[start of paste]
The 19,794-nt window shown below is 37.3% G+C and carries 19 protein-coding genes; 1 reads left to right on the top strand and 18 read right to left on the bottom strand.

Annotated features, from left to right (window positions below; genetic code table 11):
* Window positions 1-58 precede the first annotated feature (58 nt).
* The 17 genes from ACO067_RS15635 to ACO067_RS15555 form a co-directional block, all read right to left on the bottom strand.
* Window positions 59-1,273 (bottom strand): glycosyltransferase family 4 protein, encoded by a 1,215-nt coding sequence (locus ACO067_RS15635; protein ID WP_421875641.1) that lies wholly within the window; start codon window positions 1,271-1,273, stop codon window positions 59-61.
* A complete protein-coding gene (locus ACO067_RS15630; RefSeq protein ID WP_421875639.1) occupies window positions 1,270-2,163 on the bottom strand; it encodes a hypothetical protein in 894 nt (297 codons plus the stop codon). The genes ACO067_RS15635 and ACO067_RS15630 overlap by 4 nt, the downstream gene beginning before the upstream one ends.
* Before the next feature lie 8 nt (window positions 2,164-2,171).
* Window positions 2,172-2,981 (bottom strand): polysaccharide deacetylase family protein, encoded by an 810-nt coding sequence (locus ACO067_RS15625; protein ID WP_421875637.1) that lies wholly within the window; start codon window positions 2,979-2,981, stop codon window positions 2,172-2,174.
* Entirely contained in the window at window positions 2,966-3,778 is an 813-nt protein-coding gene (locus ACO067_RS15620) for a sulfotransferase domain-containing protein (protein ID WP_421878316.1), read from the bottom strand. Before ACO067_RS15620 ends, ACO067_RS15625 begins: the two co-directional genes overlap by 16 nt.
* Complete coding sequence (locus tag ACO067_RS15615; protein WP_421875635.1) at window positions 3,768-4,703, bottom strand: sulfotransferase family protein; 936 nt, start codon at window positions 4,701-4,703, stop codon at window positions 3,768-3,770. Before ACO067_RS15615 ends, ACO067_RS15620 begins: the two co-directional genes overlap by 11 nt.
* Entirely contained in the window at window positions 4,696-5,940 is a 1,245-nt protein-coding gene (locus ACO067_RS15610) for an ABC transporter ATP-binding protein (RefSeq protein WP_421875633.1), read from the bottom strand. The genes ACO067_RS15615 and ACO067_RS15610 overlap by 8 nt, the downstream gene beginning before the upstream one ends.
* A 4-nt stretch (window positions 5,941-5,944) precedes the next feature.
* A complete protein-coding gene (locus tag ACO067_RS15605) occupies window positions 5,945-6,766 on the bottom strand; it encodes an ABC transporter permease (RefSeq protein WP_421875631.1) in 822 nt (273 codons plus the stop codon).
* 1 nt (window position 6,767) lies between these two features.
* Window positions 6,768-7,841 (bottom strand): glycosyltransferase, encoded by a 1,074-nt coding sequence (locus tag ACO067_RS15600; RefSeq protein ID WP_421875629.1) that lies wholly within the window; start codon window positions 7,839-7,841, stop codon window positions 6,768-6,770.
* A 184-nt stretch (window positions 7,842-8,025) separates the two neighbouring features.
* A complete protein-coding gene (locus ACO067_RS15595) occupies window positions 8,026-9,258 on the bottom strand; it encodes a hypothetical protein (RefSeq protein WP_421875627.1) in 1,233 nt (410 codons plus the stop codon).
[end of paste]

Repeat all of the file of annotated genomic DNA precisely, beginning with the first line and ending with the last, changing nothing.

The 19,794-nt window shown below is 37.3% G+C and carries 19 protein-coding genes; 1 reads left to right on the top strand and 18 read right to left on the bottom strand.

Annotated features, from left to right (window positions below; genetic code table 11):
* Window positions 1-58 precede the first annotated feature (58 nt).
* The 17 genes from ACO067_RS15635 to ACO067_RS15555 form a co-directional block, all read right to left on the bottom strand.
* Window positions 59-1,273 (bottom strand): glycosyltransferase family 4 protein, encoded by a 1,215-nt coding sequence (locus ACO067_RS15635; protein ID WP_421875641.1) that lies wholly within the window; start codon window positions 1,271-1,273, stop codon window positions 59-61.
* A complete protein-coding gene (locus ACO067_RS15630; RefSeq protein ID WP_421875639.1) occupies window positions 1,270-2,163 on the bottom strand; it encodes a hypothetical protein in 894 nt (297 codons plus the stop codon). The genes ACO067_RS15635 and ACO067_RS15630 overlap by 4 nt, the downstream gene beginning before the upstream one ends.
* Before the next feature lie 8 nt (window positions 2,164-2,171).
* Window positions 2,172-2,981 (bottom strand): polysaccharide deacetylase family protein, encoded by an 810-nt coding sequence (locus ACO067_RS15625; protein ID WP_421875637.1) that lies wholly within the window; start codon window positions 2,979-2,981, stop codon window positions 2,172-2,174.
* Entirely contained in the window at window positions 2,966-3,778 is an 813-nt protein-coding gene (locus ACO067_RS15620) for a sulfotransferase domain-containing protein (protein ID WP_421878316.1), read from the bottom strand. Before ACO067_RS15620 ends, ACO067_RS15625 begins: the two co-directional genes overlap by 16 nt.
* Complete coding sequence (locus tag ACO067_RS15615; protein WP_421875635.1) at window positions 3,768-4,703, bottom strand: sulfotransferase family protein; 936 nt, start codon at window positions 4,701-4,703, stop codon at window positions 3,768-3,770. Before ACO067_RS15615 ends, ACO067_RS15620 begins: the two co-directional genes overlap by 11 nt.
* Entirely contained in the window at window positions 4,696-5,940 is a 1,245-nt protein-coding gene (locus ACO067_RS15610) for an ABC transporter ATP-binding protein (RefSeq protein WP_421875633.1), read from the bottom strand. The genes ACO067_RS15615 and ACO067_RS15610 overlap by 8 nt, the downstream gene beginning before the upstream one ends.
* A 4-nt stretch (window positions 5,941-5,944) precedes the next feature.
* A complete protein-coding gene (locus tag ACO067_RS15605) occupies window positions 5,945-6,766 on the bottom strand; it encodes an ABC transporter permease (RefSeq protein WP_421875631.1) in 822 nt (273 codons plus the stop codon).
* 1 nt (window position 6,767) lies between these two features.
* Window positions 6,768-7,841 (bottom strand): glycosyltransferase, encoded by a 1,074-nt coding sequence (locus tag ACO067_RS15600; RefSeq protein ID WP_421875629.1) that lies wholly within the window; start codon window positions 7,839-7,841, stop codon window positions 6,768-6,770.
* A 184-nt stretch (window positions 7,842-8,025) separates the two neighbouring features.
* A complete protein-coding gene (locus ACO067_RS15595) occupies window positions 8,026-9,258 on the bottom strand; it encodes a hypothetical protein (RefSeq protein WP_421875627.1) in 1,233 nt (410 codons plus the stop codon).